MSD Manual

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Overview of Delirium and Dementia


Juebin Huang

, MD, PhD, Memory Impairment and Neurodegenerative Dementia (MIND) Center, University of Mississippi Medical Center

Last full review/revision Dec 2019| Content last modified Dec 2019
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Delirium (sometimes called acute confusional state) and dementia are the most common causes of cognitive impairment, although affective disorders (eg, depression) can also disrupt cognition. Delirium and dementia are separate disorders but are sometimes difficult to distinguish. In both, cognition is disordered; however, the following helps distinguish them:

  • Delirium affects mainly attention.

  • Dementia affects mainly memory.

Other specific characteristics also help distinguish the 2 disorders (see table Differences Between Delirium and Dementia):

  • Delirium is typically caused by acute illness or drug toxicity (sometimes life threatening) and is often reversible.

  • Dementia is typically caused by anatomic changes in the brain, has slower onset, and is generally irreversible.

Delirium often develops in patients with dementia. Mistaking delirium for dementia in an older patient—a common clinical error—must be avoided, particularly when delirium is superimposed on chronic dementia. No laboratory test can definitively establish the cause of cognitive impairment; a thorough history and physical examination as well as knowledge of baseline function are essential.


Differences Between Delirium and Dementia*





Sudden, with a definite beginning point

Slow and gradual, with an uncertain beginning point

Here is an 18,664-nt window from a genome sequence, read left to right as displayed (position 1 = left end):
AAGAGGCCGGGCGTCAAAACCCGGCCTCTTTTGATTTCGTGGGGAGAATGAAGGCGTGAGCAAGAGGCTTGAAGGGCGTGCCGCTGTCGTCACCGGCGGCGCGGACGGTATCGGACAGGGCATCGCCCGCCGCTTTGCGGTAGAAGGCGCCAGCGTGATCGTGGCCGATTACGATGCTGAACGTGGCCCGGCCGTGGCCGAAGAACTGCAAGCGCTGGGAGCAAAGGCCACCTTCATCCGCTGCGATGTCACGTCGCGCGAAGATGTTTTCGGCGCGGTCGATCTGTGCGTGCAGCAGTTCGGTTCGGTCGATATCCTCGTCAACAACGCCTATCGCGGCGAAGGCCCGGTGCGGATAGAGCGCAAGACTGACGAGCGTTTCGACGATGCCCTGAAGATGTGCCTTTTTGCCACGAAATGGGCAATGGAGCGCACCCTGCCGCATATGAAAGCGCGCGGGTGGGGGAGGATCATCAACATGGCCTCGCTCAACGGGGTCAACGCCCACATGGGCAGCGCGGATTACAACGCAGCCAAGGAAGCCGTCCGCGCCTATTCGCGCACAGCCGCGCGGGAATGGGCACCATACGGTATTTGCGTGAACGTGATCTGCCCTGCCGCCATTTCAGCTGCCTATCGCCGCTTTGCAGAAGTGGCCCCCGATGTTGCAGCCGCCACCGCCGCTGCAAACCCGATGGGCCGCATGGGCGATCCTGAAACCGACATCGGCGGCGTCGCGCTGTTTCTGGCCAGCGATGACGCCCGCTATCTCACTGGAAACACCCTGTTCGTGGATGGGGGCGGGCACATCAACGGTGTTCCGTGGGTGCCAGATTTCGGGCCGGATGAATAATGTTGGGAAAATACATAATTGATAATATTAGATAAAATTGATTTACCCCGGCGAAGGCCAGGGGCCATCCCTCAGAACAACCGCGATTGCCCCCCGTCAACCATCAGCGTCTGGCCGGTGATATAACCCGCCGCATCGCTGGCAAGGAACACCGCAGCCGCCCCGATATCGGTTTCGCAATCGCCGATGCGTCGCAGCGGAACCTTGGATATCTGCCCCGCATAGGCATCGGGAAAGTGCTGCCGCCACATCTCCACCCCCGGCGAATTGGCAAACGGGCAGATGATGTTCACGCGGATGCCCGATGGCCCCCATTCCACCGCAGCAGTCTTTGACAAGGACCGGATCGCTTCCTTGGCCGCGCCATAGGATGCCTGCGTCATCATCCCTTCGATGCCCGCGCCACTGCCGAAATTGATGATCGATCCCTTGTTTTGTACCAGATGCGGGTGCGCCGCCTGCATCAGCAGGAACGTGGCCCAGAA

Days to weeks, although it may be longer

Usually permanent


Almost always another condition (eg, infection, dehydration, use or withdrawal of certain drugs)

Usually a chronic brain disorder (eg, Alzheimer disease, dementia with Lewy bodies, vascular dementia)


Usually reversible

Slowly progressive

Effect at night

Almost always worse

Often worse


Greatly impaired

Unimpaired until dementia has become severe

Level of consciousness

Variably impaired

Unimpaired until dementia has become severe

Orientation to time and place



Use of language

Slow, often incoherent, and inappropriate

Sometimes difficulty finding the right word



Lost, especially for recent events

Need for medical attention


Required but less urgently

Effect of treatment

Usually reverses symptoms

May slow progression but cannot reverse or cure the disorder

* Differences are generally true and helpful diagnostically, but exceptions are not rare. For example, traumatic brain injury occurs suddenly but may result in severe, permanent dementia; hypothyroidism may produce the slowly progressive picture of dementia but be completely reversible with treatment.

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